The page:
q St David's is one of the most enchanting and peaceful places in the British Isles. Standing at the very western point of Wales on a windswept and barren peninsula, this unpretentious haven is the spiritual and ecclesiastical capital of Wales and was founded by the Welsh patron saint in ad550. The miniature city surrounds its purple and gold-flecked cathedral and the substantial remains of its medieval Bishop's Palace. It's worth investing in the cathedral and palace guidebooks (pounds 2.50 and pounds 2.25 respectively). The cathedral in particular has some noteworthy idiosyncrasies: the tower only has clocks on three sides because the people to the north couldn't raise the money for one, and the tomb of Saint Caradoc in the north transept has two pierced quatrefoils into which people would insert their diseased limbs in hope of a cure. At the end of May the cathedral is the venue for a classical music festival.
q Carreg Cennen (daily 9.30am to 8pm; adults pounds 2.20, children pounds 1.20) is the most dramatically situated castle in Wales. Rising from a pinnacle of limestone above a velvet green valley, with the Black Mountains as a backdrop, the castle is said to have been built by Sir Urien, one of King Arthur's knights. Records only go back as far as the 13th century but the place has been inhabited for thousands of years.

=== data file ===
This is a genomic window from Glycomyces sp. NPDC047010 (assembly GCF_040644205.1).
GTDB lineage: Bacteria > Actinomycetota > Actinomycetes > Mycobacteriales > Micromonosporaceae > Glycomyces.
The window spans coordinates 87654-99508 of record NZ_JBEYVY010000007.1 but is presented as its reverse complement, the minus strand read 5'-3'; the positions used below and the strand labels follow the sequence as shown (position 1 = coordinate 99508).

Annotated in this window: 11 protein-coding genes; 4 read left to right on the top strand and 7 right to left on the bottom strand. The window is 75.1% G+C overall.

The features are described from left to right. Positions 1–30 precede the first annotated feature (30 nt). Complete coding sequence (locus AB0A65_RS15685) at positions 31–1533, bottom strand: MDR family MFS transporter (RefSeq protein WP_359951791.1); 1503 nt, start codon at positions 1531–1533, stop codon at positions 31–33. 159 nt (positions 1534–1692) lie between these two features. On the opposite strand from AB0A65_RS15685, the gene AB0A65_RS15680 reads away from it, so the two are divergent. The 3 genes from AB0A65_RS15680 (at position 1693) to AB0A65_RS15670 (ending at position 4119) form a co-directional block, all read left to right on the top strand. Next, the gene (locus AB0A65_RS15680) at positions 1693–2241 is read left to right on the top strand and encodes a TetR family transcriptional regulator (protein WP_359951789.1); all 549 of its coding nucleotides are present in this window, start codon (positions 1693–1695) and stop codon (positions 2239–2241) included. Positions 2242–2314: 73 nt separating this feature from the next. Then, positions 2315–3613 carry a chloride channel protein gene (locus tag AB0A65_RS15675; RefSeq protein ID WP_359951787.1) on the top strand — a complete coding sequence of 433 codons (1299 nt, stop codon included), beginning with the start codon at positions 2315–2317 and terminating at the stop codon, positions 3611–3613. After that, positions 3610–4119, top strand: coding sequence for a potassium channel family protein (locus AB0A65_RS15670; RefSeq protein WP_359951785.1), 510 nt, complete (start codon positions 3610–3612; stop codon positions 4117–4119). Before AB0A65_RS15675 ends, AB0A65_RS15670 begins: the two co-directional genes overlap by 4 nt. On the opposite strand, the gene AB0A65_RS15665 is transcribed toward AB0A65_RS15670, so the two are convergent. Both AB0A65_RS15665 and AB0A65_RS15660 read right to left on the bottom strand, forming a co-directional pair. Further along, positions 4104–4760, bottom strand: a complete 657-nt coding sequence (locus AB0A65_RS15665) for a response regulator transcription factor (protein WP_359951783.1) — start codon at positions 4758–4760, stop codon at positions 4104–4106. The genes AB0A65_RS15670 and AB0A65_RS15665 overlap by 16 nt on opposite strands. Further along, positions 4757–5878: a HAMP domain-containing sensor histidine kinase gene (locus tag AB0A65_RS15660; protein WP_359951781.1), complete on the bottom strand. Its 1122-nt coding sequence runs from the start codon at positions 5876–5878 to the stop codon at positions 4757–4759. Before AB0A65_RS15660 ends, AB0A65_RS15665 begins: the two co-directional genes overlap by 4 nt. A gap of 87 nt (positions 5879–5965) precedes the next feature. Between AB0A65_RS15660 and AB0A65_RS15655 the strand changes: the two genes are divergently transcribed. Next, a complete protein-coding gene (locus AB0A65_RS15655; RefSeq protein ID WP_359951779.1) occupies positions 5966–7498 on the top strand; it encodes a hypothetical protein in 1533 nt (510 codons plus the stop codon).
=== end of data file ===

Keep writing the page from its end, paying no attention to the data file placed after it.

q Dylan Thomas's Boat House (daily, Nov-May 10.30am-3pm, June-Oct 10am-5pm; adults pounds 2, children pounds 1), overlooking the scenic Taf Estuary in Laugharne, was home to the poet and his family until 1953, when he died from "a massive insult to the brain", spurred on by 18 straight whiskies. In the house, which is now a small museum, you can enjoy the rich tones of the man himself reading his works via a period wireless set. A video presentation provides an interesting insight into Thomas's formative years. Along the lane that leads to the house is the solitary blue garage where Thomas sat and wrote. The cheap desk surrounded by curling photographs of literary heroes and scrunched-up balls of paper suggest that he has just walked out and may return at any moment.
q Dolaucothi Gold Mines (daily April-Sept 10am-5pm, pounds 1.50; underground tour and panning, daily May-Sept 10.30am-5pm, pounds 4.50) is reputedly the only place in Britain where the Romans definitely mined gold. After ad140 the mine was abandoned until 1888. Today the underground tour goes deep into the old workings and usually allows visitors to pan for gold themselves.